Legal writing pet peeves

July 15, 2011
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In the July 6 Indiana Lawyer, reporter Jenny Montgomery talks to several attorneys about issues they have with legal writing. One attorney is bothered by the phrase “Enclosed please find … .” Another is bothered when she reads “thirty (30) days” in litigation documents.

We want to know:  What are your pet peeves when it comes to legal writing?  
 

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  • Peeve
    My pet peeve is the overuse of the word "Pursant," especially in non-legal documents, letters, memos, and casual emails.
  • Legal writing pet peeves
    The following drives me up the wall:

    "attached hereto, and made a part hereof. . . "
  • Progress
    When I first started in the practice lawyers were using "Now comes the [plaintiff] or [defendant]" in each paper that was filed with the court. I had never heard that phrase in law school so I assumed it was a requirment of some obscure rule of our learned profession. I've not seen that phrase in several years so we have made some progress. "Clearly" ought to be banned from briefs. If anything was "clear" about a case there would be no sense in writing a brief about it. Isn't that clearly the case?

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  1. Future generations will be amazed that we prosecuted people for possessing a harmless plant. The New York Times came out in favor of legalization in Saturday's edition of the newspaper.

  2. Well, maybe it's because they are unelected, and, they have a tendency to strike down laws by elected officials from all over the country. When you have been taught that "Democracy" is something almost sacred, then, you will have a tendency to frown on such imperious conduct. Lawyers get acculturated in law school into thinking that this is the very essence of high minded government, but to people who are more heavily than King George ever did, they may not like it. Thanks for the information.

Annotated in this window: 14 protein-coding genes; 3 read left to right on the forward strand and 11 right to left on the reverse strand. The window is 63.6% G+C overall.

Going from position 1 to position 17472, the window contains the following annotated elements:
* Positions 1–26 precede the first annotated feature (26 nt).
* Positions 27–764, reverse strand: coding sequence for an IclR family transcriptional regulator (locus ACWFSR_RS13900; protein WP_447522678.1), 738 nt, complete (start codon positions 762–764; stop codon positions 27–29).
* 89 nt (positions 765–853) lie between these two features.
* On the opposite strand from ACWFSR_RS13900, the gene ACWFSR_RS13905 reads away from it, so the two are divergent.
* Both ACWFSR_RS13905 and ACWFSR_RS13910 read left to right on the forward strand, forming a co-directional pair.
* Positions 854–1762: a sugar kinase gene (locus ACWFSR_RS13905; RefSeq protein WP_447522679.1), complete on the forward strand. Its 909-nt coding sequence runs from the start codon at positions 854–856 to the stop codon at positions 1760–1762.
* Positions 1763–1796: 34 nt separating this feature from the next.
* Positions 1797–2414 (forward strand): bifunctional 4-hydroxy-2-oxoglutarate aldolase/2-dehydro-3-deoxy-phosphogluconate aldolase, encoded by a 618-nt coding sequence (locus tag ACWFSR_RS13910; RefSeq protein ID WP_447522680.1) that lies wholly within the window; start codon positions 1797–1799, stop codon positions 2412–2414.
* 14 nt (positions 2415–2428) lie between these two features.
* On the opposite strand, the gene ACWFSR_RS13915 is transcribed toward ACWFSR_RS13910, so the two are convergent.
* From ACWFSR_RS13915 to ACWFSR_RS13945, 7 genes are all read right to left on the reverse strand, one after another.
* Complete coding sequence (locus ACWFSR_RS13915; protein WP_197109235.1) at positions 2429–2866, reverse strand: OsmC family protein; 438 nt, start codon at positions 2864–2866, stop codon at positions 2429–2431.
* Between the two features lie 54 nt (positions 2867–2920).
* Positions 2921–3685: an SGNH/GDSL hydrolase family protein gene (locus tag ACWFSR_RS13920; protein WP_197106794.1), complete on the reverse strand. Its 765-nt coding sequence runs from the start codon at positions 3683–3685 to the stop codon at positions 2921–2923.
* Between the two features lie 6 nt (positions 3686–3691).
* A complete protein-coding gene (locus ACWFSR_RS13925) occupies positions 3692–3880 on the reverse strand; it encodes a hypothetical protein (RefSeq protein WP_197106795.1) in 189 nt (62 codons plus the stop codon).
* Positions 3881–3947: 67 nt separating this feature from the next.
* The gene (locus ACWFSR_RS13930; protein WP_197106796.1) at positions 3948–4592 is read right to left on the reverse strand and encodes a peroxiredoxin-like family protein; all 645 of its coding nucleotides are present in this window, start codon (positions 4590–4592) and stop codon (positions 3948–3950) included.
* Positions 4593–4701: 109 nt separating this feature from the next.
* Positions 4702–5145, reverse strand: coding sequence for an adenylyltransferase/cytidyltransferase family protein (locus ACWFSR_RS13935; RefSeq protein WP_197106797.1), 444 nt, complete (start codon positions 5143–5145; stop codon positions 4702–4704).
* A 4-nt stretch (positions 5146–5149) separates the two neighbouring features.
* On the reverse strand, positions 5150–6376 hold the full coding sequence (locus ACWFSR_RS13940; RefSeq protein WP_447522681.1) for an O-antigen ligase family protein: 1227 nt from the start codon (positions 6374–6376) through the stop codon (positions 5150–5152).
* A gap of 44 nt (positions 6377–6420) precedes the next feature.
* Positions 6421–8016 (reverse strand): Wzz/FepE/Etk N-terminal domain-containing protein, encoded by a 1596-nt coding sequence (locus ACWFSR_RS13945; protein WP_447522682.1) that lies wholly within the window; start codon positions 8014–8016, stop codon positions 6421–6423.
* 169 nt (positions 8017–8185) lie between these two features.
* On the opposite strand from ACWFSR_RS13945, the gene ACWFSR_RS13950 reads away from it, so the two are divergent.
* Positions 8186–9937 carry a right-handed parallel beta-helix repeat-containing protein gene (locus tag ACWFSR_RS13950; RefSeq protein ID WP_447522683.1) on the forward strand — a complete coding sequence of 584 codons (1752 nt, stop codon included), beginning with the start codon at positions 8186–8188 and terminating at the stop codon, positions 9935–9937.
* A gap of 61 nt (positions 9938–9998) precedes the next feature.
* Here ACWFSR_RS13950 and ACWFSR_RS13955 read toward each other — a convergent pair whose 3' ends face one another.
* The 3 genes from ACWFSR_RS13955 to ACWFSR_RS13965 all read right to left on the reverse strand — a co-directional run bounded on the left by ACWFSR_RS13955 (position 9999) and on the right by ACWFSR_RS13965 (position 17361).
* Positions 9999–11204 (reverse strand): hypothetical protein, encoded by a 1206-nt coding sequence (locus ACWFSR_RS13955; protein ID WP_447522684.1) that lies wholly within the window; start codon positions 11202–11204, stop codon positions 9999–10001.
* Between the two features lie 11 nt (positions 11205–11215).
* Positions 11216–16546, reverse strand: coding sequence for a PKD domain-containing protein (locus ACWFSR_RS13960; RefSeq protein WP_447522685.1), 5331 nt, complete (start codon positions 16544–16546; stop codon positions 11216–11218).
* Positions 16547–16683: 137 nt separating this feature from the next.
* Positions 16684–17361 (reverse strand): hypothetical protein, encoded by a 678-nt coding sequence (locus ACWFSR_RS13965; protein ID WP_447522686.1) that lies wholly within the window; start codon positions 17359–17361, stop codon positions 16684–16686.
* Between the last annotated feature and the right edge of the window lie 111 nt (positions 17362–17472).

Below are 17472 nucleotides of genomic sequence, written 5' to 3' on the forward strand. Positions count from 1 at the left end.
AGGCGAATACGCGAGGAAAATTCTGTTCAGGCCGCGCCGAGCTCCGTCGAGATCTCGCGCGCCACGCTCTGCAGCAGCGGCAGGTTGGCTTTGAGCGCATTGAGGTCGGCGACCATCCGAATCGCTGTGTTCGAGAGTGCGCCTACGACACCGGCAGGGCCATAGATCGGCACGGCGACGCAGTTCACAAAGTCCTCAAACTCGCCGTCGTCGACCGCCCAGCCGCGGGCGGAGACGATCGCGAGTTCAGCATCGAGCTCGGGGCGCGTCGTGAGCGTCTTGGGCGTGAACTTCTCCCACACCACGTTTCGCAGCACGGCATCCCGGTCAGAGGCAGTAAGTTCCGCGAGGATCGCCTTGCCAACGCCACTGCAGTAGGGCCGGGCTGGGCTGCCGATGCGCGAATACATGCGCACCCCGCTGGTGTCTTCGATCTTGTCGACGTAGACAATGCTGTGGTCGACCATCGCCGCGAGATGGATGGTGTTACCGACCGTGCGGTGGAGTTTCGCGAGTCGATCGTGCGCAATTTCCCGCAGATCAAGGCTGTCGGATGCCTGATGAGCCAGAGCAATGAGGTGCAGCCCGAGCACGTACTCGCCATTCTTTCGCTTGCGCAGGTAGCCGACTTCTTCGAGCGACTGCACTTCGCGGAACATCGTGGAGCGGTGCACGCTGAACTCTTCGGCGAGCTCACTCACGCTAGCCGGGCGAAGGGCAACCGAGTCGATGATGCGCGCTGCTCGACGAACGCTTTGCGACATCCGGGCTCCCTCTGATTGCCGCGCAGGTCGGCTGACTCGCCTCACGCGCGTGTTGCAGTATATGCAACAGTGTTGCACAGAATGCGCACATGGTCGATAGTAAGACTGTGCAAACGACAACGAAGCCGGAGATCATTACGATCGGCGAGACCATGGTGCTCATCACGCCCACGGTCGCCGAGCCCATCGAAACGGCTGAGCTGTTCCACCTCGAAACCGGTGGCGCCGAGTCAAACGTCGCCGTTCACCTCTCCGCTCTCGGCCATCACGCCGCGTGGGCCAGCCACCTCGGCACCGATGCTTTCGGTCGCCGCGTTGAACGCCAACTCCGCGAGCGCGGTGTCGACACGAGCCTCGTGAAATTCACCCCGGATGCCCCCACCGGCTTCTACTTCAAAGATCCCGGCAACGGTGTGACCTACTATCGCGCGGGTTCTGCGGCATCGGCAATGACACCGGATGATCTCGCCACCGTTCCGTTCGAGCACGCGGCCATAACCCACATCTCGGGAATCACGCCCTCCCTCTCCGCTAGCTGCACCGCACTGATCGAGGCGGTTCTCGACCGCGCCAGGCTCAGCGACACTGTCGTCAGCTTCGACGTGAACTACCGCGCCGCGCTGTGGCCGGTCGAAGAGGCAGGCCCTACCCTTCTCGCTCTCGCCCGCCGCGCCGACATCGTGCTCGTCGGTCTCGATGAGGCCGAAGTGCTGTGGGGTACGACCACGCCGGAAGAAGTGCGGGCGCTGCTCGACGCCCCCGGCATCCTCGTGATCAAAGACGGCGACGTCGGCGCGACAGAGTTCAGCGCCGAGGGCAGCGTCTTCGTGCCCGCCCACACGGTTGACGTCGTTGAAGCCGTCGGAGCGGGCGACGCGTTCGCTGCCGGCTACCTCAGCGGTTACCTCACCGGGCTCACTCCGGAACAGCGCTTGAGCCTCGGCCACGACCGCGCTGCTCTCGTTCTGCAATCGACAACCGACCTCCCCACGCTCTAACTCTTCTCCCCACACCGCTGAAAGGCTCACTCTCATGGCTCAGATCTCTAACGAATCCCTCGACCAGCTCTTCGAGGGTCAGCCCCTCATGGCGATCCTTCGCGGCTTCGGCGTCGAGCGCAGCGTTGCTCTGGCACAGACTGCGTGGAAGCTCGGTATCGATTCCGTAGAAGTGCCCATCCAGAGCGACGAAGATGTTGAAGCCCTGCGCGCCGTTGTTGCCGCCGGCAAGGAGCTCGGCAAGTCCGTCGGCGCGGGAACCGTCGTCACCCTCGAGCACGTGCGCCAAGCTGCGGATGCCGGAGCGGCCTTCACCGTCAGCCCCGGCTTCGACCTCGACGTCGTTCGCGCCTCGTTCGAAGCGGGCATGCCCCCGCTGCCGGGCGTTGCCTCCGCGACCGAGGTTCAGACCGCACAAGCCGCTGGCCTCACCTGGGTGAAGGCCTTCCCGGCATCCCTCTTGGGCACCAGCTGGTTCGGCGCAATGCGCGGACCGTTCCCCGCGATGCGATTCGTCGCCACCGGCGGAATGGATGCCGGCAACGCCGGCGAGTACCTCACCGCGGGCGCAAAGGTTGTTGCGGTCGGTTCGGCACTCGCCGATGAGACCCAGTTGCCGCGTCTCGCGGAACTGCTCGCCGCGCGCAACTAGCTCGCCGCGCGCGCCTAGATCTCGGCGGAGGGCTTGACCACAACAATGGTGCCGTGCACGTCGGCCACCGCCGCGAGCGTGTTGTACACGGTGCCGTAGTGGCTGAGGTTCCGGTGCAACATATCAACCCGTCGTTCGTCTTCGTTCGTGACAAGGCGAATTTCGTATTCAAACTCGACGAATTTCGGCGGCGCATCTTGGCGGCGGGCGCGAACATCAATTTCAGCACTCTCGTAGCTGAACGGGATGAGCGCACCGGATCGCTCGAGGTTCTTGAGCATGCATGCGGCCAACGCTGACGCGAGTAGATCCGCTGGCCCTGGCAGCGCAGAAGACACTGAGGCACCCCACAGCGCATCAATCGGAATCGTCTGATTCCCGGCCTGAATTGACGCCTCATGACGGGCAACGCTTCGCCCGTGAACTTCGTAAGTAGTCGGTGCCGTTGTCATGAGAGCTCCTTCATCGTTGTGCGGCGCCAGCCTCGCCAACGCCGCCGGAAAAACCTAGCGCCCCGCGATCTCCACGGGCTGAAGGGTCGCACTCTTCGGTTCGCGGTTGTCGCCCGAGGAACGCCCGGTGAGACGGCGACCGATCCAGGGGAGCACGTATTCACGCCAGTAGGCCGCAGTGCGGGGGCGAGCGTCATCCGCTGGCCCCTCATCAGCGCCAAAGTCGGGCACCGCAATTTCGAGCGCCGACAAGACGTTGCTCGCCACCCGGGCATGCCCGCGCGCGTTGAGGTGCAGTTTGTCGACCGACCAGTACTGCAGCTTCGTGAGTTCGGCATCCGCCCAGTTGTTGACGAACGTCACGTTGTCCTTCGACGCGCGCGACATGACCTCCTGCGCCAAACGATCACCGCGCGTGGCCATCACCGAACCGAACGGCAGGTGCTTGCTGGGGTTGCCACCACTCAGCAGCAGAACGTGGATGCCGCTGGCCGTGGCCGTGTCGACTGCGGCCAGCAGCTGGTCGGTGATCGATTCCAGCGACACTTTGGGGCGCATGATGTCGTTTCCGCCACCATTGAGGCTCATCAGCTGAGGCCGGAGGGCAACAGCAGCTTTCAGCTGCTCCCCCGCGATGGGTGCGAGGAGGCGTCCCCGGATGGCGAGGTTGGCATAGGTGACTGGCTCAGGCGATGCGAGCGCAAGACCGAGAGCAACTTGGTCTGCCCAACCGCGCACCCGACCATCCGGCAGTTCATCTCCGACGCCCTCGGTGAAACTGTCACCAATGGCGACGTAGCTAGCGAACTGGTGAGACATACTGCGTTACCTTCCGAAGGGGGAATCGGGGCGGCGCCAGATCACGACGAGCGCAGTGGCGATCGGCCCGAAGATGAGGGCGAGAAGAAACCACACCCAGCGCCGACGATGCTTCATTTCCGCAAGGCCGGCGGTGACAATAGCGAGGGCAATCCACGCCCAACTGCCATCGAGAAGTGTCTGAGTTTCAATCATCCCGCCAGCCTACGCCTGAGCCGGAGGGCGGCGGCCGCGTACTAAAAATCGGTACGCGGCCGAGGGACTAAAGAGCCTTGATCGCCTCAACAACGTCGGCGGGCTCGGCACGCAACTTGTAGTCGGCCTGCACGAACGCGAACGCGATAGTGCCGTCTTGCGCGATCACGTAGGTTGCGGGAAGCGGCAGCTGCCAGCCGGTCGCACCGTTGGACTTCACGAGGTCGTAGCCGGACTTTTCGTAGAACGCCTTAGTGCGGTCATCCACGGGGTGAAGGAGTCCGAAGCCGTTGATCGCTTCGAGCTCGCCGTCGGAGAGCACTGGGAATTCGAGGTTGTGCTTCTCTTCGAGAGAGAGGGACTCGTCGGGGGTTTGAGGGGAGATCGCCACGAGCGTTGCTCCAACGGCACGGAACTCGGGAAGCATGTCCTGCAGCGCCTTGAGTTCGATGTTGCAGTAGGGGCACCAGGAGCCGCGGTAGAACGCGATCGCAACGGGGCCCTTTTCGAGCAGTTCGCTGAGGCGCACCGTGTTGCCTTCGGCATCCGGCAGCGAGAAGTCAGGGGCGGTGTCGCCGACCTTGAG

3. I pd for a bankruptcy years ago with Mr Stiles and just this week received a garnishment from my pay! He never filed it even though he told me he would! Don't let this guy practice law ever again!!!

  4. Excellent initiative on the part of the AG. Thankfully someone takes action against predators taking advantage of people who have already been through the wringer. Well done!

  5. Conour will never turn these funds over to his defrauded clients. He tearfully told the court, and his daughters dutifully pledged in interviews, that his first priority is to repay every dime of the money he stole from his clients. Judge Young bought it, much to the chagrin of Conour’s victims. Why would Conour need the $2,262 anyway? Taxpayers are now supporting him, paying for his housing, utilities, food, healthcare, and clothing. If Conour puts the money anywhere but in the restitution fund, he’s proved, once again, what a con artist he continues to be and that he has never had any intention of repaying his clients. Judge Young will be proven wrong... again; Conour has no remorse and the Judge is one of the many conned.

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